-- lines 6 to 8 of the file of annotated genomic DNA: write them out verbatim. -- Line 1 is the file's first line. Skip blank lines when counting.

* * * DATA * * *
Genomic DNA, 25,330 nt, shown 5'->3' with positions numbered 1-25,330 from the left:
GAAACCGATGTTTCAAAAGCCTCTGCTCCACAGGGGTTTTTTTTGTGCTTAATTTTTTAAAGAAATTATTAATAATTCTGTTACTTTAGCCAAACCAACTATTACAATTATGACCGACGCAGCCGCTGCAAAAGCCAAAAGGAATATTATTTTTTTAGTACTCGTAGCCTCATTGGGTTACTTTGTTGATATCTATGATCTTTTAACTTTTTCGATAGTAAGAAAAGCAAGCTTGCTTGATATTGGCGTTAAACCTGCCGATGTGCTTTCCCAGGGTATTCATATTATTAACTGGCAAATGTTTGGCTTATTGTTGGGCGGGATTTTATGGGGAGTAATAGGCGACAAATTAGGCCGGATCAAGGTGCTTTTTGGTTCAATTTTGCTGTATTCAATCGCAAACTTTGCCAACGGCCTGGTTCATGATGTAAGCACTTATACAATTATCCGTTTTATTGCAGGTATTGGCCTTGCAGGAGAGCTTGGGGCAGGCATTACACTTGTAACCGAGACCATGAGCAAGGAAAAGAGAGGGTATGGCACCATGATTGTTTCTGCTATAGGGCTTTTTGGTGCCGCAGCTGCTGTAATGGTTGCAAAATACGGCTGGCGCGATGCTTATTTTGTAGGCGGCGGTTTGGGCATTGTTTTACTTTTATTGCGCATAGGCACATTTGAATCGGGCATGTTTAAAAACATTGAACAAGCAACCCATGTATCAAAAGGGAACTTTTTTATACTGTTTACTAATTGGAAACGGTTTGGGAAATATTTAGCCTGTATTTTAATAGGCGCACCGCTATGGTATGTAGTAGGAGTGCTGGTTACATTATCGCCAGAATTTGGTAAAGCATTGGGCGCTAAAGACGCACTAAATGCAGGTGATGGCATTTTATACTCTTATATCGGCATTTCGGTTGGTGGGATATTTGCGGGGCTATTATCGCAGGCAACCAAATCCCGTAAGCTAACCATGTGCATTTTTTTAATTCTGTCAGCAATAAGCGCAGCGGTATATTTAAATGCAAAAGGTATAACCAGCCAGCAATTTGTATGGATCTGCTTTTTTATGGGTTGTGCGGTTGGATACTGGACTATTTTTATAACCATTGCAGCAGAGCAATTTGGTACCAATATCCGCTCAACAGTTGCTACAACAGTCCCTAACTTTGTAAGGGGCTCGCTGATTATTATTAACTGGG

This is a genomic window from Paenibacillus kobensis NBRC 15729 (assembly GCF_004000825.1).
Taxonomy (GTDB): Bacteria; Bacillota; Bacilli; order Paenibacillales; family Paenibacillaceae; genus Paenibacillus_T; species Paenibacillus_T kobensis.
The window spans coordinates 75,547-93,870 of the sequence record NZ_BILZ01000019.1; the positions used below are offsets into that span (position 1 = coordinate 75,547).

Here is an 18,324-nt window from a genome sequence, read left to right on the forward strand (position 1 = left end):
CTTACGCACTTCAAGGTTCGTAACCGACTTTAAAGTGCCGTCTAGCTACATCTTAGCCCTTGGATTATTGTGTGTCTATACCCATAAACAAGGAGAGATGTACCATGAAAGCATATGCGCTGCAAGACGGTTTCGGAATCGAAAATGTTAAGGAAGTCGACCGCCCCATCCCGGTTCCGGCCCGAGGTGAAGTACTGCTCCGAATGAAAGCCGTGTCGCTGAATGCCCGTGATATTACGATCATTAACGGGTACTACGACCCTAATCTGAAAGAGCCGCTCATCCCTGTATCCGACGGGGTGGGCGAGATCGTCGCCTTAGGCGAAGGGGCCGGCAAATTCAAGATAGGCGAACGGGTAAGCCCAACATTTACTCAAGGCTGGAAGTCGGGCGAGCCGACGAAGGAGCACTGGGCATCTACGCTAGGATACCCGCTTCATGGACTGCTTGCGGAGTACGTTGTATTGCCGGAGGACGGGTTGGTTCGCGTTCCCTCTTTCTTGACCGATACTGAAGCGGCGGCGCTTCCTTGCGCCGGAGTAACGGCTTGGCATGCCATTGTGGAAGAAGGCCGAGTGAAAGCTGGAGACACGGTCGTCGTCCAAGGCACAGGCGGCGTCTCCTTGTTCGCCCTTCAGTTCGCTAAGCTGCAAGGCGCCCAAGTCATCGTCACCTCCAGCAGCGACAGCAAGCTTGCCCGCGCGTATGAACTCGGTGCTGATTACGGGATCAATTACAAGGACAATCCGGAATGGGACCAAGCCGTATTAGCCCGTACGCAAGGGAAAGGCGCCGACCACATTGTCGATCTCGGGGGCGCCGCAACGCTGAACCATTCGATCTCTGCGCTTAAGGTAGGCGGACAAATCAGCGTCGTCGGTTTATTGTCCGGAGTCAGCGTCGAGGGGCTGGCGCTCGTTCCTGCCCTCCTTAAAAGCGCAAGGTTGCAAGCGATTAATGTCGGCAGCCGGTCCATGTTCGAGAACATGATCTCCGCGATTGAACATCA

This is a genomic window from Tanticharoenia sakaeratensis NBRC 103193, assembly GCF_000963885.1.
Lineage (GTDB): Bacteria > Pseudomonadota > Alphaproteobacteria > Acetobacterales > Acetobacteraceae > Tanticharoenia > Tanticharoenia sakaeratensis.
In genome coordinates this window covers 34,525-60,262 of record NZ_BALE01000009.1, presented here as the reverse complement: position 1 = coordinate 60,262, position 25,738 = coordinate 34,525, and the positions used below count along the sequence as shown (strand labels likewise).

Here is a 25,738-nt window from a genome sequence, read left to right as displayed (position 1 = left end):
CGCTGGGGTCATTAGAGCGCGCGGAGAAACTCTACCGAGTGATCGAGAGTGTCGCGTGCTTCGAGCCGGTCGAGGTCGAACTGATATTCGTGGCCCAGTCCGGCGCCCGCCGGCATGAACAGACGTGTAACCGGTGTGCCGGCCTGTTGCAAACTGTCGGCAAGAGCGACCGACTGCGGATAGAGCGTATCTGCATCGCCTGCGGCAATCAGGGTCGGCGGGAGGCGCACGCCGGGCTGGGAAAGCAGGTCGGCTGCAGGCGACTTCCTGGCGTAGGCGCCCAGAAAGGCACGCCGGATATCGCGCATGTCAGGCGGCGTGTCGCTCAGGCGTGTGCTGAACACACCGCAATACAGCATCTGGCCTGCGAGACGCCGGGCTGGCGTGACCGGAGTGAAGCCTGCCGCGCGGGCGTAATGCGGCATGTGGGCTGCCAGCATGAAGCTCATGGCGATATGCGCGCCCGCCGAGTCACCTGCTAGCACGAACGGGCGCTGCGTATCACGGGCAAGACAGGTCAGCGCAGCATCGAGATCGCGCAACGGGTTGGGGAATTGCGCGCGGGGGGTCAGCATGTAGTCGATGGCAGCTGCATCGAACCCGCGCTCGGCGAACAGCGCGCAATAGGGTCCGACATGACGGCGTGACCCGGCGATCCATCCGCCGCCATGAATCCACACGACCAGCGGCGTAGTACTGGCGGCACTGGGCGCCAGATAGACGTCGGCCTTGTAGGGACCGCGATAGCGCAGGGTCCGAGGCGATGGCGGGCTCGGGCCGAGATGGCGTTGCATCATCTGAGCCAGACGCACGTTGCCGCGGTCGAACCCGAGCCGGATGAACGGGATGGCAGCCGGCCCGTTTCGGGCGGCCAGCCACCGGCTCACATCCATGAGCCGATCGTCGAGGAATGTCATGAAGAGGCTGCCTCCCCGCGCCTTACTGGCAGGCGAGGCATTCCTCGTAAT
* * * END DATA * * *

Here is an 18,324-nt window from a genome sequence, read left to right on the forward strand (position 1 = left end):
CTTACGCACTTCAAGGTTCGTAACCGACTTTAAAGTGCCGTCTAGCTACATCTTAGCCCTTGGATTATTGTGTGTCTATACCCATAAACAAGGAGAGATGTACCATGAAAGCATATGCGCTGCAAGACGGTTTCGGAATCGAAAATGTTAAGGAAGTCGACCGCCCCATCCCGGTTCCGGCCCGAGGTGAAGTACTGCTCCGAATGAAAGCCGTGTCGCTGAATGCCCGTGATATTACGATCATTAACGGGTACTACGACCCTAATCTGAAAGAGCCGCTCATCCCTGTATCCGACGGGGTGGGCGAGATCGTCGCCTTAGGCGAAGGGGCCGGCAAATTCAAGATAGGCGAACGGGTAAGCCCAACATTTACTCAAGGCTGGAAGTCGGGCGAGCCGACGAAGGAGCACTGGGCATCTACGCTAGGATACCCGCTTCATGGACTGCTTGCGGAGTACGTTGTATTGCCGGAGGACGGGTTGGTTCGCGTTCCCTCTTTCTTGACCGATACTGAAGCGGCGGCGCTTCCTTGCGCCGGAGTAACGGCTTGGCATGCCATTGTGGAAGAAGGCCGAGTGAAAGCTGGAGACACGGTCGTCGTCCAAGGCACAGGCGGCGTCTCCTTGTTCGCCCTTCAGTTCGCTAAGCTGCAAGGCGCCCAAGTCATCGTCACCTCCAGCAGCGACAGCAAGCTTGCCCGCGCGTATGAACTCGGTGCTGATTACGGGATCAATTACAAGGACAATCCGGAATGGGACCAAGCCGTATTAGCCCGTACGCAAGGGAAAGGCGCCGACCACATTGTCGATCTCGGGGGCGCCGCAACGCTGAACCATTCGATCTCTGCGCTTAAGGTAGGCGGACAAATCAGCGTCGTCGGTTTATTGTCCGGAGTCAGCGTCGAGGGGCTGGCGCTCGTTCCTGCCCTCCTTAAAAGCGCAAGGTTGCAAGCGATTAATGTCGGCAGCCGGTCCATGTTCGAGAACATGATCTCCGCGATTGAACATCA

This is a genomic window from Tanticharoenia sakaeratensis NBRC 103193, assembly GCF_000963885.1.